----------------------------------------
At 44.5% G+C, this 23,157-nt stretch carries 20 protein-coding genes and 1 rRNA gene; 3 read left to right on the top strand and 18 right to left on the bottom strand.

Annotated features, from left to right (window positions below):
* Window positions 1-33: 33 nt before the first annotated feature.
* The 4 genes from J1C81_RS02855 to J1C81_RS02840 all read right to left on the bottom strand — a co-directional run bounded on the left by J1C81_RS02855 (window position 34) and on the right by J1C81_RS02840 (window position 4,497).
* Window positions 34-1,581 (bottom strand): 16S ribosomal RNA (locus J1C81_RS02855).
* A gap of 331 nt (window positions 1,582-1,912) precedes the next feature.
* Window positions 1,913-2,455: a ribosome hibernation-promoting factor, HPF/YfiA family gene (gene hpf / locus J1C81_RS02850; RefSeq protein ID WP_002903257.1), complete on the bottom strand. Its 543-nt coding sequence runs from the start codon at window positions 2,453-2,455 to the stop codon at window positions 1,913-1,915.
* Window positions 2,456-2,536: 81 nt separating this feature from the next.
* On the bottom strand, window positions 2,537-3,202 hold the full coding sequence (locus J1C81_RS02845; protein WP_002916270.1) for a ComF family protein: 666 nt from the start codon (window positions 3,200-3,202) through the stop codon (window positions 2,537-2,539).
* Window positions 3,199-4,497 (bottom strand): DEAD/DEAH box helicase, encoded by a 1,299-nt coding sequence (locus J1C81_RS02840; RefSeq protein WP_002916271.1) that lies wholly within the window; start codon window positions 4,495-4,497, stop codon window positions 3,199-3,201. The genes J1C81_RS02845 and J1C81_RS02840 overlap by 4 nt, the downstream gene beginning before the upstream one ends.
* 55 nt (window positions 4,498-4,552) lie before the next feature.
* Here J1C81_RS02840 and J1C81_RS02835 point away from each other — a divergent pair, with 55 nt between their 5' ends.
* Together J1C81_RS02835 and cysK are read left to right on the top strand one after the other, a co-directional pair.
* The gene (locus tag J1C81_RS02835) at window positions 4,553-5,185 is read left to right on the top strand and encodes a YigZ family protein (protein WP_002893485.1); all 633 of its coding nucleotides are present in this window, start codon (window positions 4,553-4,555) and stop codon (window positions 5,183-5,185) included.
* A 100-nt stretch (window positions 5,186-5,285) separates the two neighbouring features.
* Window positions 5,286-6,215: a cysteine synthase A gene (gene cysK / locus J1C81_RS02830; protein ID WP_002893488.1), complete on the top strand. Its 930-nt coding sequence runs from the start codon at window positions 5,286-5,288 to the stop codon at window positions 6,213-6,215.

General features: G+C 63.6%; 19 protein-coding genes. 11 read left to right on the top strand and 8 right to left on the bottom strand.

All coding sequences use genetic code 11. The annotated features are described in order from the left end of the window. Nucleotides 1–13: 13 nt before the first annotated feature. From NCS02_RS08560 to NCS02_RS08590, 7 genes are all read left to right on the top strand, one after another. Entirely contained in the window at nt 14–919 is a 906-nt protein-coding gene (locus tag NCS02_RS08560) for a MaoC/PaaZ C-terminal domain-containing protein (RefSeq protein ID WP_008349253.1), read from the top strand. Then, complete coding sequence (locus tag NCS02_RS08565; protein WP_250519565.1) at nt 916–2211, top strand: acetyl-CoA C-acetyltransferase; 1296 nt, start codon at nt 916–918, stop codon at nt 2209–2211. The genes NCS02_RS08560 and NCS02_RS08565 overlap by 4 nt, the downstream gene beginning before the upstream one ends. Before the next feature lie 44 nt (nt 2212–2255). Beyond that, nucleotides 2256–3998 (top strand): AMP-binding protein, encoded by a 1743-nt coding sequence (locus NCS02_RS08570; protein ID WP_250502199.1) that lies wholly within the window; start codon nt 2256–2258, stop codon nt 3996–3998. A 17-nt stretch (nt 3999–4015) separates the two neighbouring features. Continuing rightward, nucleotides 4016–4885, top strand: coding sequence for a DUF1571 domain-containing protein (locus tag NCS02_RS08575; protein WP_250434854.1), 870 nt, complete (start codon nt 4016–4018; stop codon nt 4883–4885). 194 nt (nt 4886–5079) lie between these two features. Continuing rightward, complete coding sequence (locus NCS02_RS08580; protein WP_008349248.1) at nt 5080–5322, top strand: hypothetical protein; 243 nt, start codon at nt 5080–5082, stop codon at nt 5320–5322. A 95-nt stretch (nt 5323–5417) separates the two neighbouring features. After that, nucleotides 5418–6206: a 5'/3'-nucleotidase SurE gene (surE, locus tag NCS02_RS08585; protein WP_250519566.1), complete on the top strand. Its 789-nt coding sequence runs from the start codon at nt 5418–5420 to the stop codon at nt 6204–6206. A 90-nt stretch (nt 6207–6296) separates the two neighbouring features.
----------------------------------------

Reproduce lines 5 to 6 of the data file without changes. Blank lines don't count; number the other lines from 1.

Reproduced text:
* Window positions 34-1,581 (bottom strand): 16S ribosomal RNA (locus J1C81_RS02855).
* A gap of 331 nt (window positions 1,582-1,912) precedes the next feature.